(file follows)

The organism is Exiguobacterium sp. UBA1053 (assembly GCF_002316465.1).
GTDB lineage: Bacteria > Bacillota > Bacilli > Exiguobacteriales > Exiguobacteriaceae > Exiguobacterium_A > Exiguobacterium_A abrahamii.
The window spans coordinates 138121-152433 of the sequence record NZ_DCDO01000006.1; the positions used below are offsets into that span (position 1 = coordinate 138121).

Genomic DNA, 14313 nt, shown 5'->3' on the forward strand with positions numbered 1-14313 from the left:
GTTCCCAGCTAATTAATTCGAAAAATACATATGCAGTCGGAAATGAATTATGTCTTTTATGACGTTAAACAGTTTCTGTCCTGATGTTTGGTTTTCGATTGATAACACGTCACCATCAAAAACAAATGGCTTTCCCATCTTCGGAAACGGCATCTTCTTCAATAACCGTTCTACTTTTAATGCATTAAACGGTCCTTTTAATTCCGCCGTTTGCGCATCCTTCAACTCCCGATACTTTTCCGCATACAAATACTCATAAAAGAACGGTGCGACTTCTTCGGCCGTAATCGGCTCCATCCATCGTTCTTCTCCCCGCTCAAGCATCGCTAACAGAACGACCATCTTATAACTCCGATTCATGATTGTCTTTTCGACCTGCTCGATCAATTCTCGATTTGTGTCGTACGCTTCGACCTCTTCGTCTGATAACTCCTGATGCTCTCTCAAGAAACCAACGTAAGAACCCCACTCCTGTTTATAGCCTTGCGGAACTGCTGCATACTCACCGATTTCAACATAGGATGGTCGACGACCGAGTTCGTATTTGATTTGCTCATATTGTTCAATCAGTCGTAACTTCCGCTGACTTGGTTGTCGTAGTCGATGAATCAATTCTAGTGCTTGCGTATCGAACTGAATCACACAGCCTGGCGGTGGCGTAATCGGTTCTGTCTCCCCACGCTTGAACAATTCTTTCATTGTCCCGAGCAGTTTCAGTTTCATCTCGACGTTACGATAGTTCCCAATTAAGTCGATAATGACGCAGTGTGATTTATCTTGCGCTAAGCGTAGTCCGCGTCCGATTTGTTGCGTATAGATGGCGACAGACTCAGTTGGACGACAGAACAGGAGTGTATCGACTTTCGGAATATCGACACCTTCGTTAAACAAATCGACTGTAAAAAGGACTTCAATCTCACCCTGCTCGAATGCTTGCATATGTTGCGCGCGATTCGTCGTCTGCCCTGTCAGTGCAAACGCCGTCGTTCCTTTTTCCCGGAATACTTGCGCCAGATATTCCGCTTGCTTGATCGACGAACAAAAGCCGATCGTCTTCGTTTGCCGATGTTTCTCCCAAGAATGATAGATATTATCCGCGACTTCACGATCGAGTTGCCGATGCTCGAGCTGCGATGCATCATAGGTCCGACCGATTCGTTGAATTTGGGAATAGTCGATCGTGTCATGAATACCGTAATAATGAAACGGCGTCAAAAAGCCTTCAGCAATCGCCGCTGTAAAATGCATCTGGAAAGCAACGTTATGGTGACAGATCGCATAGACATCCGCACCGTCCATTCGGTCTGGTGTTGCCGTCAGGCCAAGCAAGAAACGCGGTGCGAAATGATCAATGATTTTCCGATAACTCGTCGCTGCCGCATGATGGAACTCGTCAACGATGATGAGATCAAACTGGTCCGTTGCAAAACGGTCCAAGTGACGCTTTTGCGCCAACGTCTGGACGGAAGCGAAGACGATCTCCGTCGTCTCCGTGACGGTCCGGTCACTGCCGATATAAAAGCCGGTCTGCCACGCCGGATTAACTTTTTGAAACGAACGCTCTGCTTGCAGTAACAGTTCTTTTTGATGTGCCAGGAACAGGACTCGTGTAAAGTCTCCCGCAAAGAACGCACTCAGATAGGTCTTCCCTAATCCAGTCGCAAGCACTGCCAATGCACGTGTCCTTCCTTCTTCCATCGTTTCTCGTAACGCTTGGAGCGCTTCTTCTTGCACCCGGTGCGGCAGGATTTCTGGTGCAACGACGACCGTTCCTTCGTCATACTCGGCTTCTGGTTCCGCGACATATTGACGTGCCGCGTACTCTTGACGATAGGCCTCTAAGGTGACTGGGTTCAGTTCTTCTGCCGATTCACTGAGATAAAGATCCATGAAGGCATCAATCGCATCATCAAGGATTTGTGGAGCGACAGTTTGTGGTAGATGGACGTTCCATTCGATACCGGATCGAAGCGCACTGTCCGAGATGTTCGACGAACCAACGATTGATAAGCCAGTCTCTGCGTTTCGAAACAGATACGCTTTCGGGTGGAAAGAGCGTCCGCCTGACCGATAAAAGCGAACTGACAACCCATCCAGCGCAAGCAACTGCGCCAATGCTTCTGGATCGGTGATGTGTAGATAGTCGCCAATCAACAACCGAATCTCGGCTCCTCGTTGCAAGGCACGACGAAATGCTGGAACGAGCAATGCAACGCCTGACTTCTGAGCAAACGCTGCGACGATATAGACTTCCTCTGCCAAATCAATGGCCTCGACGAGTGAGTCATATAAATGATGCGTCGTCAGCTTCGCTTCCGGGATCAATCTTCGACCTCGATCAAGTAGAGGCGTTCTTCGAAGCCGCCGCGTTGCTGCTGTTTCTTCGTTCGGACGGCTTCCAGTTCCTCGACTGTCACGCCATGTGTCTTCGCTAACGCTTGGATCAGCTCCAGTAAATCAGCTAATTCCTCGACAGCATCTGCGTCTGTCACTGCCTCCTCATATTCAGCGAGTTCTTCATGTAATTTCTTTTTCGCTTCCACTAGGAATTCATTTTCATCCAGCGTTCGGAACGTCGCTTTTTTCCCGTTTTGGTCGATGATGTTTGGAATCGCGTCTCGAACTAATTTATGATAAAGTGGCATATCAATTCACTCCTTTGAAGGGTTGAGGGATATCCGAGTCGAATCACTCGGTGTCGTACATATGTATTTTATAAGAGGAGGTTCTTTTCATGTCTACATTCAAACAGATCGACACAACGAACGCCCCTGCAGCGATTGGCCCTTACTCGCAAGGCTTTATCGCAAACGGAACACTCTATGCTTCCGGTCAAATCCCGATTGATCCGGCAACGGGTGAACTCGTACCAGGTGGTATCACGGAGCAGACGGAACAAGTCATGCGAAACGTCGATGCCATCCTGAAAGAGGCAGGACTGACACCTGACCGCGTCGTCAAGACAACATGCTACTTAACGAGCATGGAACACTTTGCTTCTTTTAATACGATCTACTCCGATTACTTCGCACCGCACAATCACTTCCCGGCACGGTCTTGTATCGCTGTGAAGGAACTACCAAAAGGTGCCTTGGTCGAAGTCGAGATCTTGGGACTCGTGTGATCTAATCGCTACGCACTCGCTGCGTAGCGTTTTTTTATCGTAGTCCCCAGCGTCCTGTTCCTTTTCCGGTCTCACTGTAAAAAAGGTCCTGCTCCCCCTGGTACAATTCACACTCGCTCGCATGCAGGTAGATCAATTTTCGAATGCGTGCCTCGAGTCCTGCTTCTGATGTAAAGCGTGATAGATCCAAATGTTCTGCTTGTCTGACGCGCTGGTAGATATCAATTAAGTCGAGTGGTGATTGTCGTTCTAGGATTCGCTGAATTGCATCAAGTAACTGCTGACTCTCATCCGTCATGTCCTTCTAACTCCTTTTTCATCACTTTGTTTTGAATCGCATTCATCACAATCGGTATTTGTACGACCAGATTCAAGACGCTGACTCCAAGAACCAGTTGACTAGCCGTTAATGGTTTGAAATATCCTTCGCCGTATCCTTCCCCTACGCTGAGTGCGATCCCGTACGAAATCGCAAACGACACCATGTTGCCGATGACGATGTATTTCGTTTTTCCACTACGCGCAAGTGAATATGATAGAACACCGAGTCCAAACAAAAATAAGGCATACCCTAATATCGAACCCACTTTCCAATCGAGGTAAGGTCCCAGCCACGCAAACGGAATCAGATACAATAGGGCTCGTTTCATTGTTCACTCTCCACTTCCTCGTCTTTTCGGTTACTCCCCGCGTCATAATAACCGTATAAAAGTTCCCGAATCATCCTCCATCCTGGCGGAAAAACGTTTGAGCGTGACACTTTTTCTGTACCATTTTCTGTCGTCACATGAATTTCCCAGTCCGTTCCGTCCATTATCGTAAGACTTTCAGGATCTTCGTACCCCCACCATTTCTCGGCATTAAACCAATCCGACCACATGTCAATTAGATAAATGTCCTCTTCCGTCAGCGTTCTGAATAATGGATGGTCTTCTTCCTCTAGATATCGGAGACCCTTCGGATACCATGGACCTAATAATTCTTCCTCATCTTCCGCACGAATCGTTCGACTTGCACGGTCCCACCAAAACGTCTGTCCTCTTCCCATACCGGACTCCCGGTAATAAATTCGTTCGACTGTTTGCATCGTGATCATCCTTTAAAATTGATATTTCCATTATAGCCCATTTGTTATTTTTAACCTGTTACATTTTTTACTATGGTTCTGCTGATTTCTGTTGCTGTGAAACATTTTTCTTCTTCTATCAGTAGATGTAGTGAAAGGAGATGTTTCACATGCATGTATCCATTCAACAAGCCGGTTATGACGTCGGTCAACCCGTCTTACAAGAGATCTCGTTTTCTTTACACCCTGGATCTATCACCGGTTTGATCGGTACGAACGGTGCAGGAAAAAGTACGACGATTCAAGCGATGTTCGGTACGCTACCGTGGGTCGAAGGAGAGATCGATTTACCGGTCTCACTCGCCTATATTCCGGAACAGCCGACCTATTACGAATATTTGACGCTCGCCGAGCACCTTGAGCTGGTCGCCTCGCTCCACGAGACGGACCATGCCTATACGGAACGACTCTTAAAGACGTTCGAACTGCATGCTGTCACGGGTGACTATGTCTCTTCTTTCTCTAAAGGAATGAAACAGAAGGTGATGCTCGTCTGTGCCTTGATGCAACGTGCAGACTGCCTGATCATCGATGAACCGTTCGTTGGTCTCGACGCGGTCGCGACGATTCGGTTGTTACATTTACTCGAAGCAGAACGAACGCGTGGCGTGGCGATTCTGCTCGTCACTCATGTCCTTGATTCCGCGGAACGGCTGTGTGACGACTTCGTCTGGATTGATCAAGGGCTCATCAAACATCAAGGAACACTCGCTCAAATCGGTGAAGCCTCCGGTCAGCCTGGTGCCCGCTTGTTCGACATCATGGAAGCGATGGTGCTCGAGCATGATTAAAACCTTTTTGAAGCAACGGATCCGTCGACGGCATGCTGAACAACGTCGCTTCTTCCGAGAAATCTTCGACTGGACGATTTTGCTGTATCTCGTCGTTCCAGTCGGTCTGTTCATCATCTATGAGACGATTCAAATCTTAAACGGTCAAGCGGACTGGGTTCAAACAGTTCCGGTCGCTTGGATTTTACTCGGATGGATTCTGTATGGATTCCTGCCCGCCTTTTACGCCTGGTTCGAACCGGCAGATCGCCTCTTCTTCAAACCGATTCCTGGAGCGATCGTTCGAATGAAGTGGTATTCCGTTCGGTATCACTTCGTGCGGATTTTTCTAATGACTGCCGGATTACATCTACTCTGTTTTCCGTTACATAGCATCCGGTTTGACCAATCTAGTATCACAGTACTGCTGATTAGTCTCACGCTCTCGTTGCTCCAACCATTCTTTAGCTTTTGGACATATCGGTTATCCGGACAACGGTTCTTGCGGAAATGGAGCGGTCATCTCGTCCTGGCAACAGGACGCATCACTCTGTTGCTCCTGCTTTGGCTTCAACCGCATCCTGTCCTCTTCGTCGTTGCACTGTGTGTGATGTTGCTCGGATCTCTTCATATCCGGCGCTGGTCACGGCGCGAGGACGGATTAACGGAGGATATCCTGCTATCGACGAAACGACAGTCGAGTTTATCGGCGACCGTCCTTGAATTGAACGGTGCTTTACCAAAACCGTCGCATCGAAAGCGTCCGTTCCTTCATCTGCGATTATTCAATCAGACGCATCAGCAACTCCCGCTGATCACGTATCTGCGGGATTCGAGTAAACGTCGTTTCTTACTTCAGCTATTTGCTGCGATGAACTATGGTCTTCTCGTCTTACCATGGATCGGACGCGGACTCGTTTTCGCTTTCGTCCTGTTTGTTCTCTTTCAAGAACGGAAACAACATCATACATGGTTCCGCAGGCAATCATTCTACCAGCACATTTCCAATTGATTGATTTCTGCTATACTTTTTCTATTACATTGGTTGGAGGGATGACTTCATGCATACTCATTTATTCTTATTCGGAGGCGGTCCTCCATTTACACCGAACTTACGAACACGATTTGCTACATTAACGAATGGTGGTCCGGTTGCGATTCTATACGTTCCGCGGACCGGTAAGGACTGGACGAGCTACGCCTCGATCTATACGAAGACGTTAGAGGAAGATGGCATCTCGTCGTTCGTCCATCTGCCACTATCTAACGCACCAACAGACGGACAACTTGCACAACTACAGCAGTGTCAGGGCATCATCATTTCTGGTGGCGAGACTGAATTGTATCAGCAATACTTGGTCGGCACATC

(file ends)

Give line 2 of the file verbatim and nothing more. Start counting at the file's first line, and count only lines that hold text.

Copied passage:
GTDB lineage: Bacteria > Bacillota > Bacilli > Exiguobacteriales > Exiguobacteriaceae > Exiguobacterium_A > Exiguobacterium_A abrahamii.